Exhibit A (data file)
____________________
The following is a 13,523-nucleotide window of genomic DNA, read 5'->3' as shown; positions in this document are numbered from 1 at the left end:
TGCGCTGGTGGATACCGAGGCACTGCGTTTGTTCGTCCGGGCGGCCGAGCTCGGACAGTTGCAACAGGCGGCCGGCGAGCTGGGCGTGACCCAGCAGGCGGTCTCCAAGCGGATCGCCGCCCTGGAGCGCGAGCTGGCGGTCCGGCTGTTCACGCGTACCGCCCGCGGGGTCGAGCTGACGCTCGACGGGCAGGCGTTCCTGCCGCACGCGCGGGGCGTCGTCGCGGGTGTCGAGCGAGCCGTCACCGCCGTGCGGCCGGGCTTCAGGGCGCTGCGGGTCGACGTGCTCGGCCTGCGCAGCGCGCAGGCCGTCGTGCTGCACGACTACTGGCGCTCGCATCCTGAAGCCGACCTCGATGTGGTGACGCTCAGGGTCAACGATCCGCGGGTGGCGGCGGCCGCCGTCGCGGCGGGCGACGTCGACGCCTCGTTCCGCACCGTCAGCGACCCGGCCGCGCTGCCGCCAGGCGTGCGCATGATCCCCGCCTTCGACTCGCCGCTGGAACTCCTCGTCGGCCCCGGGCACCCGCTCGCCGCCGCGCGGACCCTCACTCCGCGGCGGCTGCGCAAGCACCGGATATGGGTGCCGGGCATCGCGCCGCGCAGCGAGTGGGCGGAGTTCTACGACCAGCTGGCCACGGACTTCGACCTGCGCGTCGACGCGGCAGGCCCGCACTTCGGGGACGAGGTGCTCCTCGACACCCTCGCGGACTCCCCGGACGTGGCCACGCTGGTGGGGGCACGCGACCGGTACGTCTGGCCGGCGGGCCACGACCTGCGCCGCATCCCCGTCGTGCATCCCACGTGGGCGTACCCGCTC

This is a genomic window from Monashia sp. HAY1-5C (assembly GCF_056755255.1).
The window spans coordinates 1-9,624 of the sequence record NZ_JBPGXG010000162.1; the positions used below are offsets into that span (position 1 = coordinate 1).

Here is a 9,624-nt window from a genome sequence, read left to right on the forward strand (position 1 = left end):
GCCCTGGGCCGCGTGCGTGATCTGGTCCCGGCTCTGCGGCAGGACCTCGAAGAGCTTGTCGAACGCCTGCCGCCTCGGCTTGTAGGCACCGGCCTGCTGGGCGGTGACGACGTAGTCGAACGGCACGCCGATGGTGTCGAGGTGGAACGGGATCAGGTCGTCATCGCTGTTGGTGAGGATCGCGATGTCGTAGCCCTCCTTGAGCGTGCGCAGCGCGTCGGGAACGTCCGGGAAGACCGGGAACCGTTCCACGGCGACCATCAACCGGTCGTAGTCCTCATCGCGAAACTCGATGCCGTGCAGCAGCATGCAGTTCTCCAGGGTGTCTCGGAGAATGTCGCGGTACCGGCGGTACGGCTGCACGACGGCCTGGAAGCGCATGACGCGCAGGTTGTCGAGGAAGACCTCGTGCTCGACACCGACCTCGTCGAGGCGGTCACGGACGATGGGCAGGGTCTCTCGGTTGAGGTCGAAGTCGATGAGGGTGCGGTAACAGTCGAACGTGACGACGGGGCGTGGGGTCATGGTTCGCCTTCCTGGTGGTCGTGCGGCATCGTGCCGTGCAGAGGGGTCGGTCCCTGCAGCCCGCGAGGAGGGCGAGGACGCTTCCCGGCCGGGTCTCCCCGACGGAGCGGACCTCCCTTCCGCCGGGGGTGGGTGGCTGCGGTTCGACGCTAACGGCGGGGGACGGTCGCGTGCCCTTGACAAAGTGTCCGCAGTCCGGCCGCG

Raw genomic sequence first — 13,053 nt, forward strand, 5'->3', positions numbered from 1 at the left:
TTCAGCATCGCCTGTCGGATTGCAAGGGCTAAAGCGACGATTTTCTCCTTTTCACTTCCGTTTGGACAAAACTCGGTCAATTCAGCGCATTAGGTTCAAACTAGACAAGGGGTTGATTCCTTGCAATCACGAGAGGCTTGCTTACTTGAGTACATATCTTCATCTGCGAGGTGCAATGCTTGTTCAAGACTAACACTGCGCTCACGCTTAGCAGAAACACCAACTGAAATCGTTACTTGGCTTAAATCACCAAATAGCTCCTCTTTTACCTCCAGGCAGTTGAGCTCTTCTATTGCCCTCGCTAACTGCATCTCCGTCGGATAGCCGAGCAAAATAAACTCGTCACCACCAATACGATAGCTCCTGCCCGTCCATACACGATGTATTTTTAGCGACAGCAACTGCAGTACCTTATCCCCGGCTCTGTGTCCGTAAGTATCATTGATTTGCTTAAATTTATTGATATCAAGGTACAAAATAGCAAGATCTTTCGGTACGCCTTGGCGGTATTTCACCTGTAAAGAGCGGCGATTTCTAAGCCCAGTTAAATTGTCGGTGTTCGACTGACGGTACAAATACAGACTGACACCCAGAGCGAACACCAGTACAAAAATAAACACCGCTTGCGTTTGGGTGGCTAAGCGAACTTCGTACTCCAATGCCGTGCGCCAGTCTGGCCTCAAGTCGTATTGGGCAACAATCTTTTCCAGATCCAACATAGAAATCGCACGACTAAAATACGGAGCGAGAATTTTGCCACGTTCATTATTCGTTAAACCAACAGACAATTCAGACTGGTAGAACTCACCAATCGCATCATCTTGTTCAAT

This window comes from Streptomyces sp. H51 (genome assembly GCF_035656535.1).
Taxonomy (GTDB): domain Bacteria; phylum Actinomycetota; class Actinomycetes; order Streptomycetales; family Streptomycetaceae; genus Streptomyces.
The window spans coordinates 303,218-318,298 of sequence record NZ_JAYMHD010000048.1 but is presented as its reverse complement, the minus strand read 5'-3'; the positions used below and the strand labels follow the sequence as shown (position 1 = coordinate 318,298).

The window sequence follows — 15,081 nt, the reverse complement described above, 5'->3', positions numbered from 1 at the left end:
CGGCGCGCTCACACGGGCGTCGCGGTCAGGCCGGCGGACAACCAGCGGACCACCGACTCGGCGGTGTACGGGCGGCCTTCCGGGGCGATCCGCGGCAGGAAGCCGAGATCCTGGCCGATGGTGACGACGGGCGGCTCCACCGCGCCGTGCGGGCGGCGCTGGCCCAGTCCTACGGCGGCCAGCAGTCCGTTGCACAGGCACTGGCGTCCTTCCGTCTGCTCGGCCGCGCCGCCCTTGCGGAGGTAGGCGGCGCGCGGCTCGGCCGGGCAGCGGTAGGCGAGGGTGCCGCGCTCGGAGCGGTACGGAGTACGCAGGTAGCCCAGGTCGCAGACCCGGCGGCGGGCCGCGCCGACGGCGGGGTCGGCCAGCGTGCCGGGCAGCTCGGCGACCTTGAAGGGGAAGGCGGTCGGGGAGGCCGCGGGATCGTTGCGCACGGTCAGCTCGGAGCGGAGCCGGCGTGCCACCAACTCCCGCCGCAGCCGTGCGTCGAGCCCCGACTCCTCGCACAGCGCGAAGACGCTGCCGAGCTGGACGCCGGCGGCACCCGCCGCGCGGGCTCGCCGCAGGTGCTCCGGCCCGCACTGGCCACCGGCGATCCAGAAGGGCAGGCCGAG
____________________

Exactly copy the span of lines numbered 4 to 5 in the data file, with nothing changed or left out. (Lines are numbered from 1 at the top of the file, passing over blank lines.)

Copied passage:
The window spans coordinates 1-9,624 of the sequence record NZ_JBPGXG010000162.1; the positions used below are offsets into that span (position 1 = coordinate 1).

Here is a 9,624-nt window from a genome sequence, read left to right on the forward strand (position 1 = left end):